I can recall many years ago during class, my first teacher looked at us and stated, “If by the end of my time I haven’t raised three students that can take over the dojo, then I haven’t done my job as a teacher.” I guess I never forgot this because I had hoped to someday become a teacher, and this seemed like a mandate that I best remember and take seriously. Now that I am indeed responsible for raising others in the art, it is my hope to take my teacher’s declaration a bit further; I would like to raise at least three students that will surpass me in my understanding and execution of the art.
Think about it for a moment; in traditional martial arts there is a quietly accepted notion that the student will never surpass the teacher. But if we follow that logic to its conclusion, won’t that lead to a systematic deterioration of the art? Each generation falling just a bit short of the last. For my part, I do not want my students to be limited by my own meager accomplishments or understanding. Each day I labor to give them a good foundation and the basic tools needed for deeper study. The rest is up to them, and there are no boundaries.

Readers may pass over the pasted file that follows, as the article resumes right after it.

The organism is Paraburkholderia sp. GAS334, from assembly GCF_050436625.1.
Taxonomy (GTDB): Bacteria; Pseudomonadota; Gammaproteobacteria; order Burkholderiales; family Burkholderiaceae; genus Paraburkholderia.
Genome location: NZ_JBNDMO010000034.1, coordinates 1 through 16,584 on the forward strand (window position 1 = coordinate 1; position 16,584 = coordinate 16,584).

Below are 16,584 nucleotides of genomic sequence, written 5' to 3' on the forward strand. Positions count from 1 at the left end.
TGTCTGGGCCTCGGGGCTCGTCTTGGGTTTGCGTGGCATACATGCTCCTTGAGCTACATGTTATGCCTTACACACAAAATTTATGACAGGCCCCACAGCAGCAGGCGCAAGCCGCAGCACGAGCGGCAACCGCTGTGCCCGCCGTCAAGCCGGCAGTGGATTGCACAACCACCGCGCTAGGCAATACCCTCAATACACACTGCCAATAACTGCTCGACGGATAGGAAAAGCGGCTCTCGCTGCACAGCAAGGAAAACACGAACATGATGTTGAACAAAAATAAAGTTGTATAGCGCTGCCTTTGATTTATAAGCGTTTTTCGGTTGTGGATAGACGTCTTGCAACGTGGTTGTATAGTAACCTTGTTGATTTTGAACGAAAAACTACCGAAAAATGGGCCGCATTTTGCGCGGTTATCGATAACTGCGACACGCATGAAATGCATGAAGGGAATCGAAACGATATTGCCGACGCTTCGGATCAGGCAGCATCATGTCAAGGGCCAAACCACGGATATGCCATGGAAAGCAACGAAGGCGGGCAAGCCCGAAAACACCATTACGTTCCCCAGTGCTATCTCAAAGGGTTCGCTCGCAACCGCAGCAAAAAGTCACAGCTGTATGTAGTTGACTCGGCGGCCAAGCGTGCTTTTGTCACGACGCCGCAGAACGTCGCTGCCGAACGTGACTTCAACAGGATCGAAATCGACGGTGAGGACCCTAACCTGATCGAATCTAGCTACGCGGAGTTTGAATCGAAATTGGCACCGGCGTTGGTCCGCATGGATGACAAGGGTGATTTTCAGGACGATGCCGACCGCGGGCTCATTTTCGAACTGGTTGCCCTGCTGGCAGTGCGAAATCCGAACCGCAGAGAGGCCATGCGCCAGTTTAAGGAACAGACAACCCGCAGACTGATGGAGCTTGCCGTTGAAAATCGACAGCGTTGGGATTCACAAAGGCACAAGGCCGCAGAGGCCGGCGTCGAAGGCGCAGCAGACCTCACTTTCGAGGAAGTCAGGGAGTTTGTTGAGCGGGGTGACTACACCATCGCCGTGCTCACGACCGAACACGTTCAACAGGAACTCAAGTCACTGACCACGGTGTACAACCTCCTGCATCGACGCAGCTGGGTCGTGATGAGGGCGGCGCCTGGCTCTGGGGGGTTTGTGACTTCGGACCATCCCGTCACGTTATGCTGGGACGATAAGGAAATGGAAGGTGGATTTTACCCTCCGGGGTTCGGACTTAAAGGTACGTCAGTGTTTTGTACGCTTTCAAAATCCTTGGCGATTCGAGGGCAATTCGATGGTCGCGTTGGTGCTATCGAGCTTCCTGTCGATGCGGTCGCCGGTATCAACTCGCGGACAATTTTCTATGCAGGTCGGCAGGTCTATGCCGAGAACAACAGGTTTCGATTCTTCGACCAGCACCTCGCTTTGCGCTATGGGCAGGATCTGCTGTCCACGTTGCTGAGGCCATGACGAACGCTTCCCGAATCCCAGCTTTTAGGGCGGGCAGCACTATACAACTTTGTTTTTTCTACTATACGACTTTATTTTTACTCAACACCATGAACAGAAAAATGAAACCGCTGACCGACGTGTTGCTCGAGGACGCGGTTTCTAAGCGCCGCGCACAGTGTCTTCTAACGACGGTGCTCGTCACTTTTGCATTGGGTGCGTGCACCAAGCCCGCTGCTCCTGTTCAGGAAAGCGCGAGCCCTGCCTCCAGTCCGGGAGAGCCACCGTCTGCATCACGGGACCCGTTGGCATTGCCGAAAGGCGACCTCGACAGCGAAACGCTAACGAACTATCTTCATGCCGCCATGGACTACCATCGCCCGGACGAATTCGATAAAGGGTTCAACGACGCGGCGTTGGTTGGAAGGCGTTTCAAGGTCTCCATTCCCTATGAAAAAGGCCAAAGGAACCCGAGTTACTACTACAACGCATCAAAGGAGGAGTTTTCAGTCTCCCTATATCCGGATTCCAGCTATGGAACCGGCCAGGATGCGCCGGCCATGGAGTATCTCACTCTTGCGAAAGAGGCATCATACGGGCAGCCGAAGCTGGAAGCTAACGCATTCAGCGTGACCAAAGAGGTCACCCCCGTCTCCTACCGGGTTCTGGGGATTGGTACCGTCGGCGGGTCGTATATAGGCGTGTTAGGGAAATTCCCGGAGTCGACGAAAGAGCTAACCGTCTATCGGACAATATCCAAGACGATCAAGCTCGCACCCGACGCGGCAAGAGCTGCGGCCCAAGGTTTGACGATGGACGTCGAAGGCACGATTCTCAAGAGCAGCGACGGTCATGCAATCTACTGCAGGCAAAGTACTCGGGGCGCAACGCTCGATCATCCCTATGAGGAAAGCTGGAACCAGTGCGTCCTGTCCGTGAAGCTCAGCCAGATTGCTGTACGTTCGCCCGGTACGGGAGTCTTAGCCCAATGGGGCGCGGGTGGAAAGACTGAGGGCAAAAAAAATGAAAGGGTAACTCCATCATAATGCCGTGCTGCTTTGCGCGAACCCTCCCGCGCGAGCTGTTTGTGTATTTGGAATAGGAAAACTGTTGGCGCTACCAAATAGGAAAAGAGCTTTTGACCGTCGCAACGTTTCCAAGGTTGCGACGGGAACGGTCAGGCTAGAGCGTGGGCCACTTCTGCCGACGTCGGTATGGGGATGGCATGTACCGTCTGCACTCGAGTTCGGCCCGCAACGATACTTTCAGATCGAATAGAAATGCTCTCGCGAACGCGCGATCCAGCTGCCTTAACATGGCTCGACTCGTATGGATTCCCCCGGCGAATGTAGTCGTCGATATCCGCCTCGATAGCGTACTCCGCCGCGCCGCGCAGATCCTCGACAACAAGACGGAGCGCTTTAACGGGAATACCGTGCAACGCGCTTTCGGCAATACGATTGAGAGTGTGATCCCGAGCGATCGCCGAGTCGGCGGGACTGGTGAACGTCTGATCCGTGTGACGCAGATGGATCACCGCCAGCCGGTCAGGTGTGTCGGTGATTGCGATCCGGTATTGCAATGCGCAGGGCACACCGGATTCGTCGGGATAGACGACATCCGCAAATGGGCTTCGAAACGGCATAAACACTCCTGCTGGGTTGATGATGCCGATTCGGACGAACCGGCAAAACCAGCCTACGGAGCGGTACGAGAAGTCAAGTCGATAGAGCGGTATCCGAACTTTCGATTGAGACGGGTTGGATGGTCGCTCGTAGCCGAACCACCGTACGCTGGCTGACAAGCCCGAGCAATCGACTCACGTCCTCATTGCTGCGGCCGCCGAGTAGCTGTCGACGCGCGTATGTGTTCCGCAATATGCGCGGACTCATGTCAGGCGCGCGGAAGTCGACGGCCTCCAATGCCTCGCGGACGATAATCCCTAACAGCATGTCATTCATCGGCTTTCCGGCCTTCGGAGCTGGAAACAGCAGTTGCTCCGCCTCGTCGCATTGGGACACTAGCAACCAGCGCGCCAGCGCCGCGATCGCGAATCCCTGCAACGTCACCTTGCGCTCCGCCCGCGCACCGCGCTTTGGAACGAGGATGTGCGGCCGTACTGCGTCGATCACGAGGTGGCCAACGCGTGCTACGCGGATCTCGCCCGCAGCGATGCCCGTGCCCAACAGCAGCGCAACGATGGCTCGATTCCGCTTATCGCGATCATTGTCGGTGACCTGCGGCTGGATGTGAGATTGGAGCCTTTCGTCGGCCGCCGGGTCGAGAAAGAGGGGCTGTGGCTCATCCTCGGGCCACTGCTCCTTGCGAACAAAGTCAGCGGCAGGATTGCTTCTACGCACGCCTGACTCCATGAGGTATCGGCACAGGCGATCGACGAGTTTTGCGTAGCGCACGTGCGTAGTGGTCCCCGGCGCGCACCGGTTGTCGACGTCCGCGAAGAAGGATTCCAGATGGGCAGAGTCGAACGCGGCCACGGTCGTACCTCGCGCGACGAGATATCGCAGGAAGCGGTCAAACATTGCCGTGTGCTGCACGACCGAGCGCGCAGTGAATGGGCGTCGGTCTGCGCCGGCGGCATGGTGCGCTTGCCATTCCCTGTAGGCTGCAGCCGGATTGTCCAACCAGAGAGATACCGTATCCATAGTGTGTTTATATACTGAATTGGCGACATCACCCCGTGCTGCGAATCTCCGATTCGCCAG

It is my sincere wish to raise, or at least inspire, a few that will push beyond the limits of what I myself will discover or accomplish. I hope that they will become teachers that will do the same. I think all those years ago my teacher was trying to relay to us that it’s not about building one’s own legend; the true measure of a teacher is the legacy they leave.